Vestibular Stimulation – The vestibular system controls balance. Hydrotherapy has been shown to improve balance due to the pressure of the water on the body. This can be highly beneficial for children with ASD. Many children show repetitive behaviours, like rocking, which can be distracting in lessons and potentially dangerous. These behaviours are thought to be linked to an underdeveloped vestibular system. Being able to change positions in the water can stimulate the vestibular system, improving balance and sensory input over time. Outside the pool, this can help reduce repetitive behaviours and prevent issues like dizziness.

Proprioceptive Feedback – Often referred to as our sixth sense, proprioceptive feedback is how a person understands where they are in a certain space. This is another ability that can be underdeveloped in children with Autism. Not having this feedback can make movements clumsy or jerky. In the water, there is resistance when the child moves. This gives enhanced feedback about where their body is and boosts body awareness, whilst improving their tolerance to touch. Over time, this can help make their body movements more fluid and controlled.

General benefits for education and children’s health

Of course, SEN schools/communities have young people with a wide range of care needs. Other conditions besides Cerebral Palsy and ASD must be considered when investing in equipment.

So, to round off this guide here is an overview of more general benefits hydrotherapy can provide in SEN schools:

Hydrotherapy exercises can help children improve their:

Oral motor skills and respiratory control – By blowing bubbles, or blowing a lightweight object along the surface of the water.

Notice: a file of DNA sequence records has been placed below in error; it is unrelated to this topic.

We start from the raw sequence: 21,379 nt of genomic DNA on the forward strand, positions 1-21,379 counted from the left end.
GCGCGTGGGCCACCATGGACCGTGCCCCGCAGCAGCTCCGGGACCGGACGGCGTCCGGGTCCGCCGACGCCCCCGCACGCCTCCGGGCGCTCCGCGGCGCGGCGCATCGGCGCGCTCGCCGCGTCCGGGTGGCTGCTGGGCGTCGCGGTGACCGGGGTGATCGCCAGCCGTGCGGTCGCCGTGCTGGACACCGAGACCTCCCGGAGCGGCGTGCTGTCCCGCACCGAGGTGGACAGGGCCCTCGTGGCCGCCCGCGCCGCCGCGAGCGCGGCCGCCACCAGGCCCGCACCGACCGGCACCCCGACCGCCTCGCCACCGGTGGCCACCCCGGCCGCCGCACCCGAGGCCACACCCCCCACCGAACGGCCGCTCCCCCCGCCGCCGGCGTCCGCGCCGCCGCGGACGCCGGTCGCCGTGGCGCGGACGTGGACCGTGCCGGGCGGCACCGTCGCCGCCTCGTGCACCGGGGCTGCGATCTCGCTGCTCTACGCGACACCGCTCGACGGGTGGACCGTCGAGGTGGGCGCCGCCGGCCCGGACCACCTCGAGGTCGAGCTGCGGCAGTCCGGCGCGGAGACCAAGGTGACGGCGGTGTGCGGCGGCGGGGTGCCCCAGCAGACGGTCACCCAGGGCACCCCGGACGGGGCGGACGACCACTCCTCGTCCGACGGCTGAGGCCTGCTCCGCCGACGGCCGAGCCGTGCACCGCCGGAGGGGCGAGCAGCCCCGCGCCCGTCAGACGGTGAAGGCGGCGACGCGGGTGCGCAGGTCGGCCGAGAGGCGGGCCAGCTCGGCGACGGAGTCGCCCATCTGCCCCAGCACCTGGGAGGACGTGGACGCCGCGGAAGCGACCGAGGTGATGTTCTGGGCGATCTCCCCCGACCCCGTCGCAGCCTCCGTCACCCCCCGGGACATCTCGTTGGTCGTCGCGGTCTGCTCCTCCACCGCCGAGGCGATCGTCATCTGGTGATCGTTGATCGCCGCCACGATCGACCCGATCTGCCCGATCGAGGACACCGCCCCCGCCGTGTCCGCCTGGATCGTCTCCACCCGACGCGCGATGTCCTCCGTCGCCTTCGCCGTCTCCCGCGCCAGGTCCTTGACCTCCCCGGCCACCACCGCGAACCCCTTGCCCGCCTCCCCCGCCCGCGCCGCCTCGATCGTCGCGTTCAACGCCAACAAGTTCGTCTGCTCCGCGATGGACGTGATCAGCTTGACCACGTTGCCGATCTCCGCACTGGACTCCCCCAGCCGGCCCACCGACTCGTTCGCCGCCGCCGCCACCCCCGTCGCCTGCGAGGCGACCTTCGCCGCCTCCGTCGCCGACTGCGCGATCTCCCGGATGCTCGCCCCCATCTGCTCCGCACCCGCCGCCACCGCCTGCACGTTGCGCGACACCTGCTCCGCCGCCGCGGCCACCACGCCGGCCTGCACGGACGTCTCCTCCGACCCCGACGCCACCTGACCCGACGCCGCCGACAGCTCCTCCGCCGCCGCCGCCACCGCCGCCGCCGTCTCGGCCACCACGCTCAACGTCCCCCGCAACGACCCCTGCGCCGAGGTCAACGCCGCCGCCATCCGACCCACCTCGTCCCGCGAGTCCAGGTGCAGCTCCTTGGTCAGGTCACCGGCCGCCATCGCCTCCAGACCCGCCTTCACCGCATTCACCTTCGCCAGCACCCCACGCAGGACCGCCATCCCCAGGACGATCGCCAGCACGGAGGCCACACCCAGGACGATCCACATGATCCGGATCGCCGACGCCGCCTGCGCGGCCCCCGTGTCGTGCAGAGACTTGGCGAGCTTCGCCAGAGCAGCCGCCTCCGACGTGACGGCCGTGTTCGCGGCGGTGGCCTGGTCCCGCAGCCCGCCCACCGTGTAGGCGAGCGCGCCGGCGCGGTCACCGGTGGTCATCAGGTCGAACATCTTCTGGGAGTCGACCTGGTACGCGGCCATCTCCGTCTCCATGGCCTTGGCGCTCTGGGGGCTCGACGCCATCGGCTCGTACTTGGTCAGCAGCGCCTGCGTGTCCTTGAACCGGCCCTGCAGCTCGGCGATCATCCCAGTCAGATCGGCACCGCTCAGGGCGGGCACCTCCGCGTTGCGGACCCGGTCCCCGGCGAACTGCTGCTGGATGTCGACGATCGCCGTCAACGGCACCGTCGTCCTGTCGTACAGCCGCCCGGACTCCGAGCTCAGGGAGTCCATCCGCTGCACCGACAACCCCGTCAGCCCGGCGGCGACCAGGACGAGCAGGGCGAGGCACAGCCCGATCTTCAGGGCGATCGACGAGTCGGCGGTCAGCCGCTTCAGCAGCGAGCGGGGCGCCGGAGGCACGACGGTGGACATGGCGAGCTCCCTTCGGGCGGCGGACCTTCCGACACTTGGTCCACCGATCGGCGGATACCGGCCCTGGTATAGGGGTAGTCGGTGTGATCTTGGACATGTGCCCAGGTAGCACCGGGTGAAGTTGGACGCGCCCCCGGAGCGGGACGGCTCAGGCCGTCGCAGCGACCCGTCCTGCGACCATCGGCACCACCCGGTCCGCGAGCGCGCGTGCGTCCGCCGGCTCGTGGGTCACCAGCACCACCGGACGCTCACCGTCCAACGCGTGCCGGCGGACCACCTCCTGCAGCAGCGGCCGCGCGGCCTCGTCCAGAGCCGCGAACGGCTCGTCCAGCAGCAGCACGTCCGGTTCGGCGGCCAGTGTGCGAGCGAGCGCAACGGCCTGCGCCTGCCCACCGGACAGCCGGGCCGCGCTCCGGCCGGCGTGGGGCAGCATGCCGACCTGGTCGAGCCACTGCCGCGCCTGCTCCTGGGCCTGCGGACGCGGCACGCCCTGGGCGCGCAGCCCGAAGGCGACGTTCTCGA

Muscle strength – Activities using a water noodle can build muscle in the arms and core without it being obvious to the child.

Children with disabilities have been known to become more communicative and cooperative after just one hydrotherapy session.

The therapy can reduce overall anxiety and stress which improves concentration and confidence in all areas of schooling and everyday life.

The much needed funds are to support the costs of running the pool include chemicals, repairs and maintenance, utility bills etc. The cost for these year on year is approximately £50,000.

Do you want to join us in making a difference? I'm raising money in aid of FRIENDS OF HUMBERSTON PARK SPECIAL SCHOOL and every donation will help. Thank you in advance for your contribution to this cause that means so much to our community of users with physical disabilities.



  • Anonymous
    • £30 
    • 2 mos
  • Maria Newton
    • £5 
    • 2 mos
  • Rebecca Drinkell
    • £10 
    • 5 mos
  • Karl Pizzey
    • £20 
    • 11 mos
  • Leslie Thickett
    • £10 
    • 1 yr


Gemma Rylatt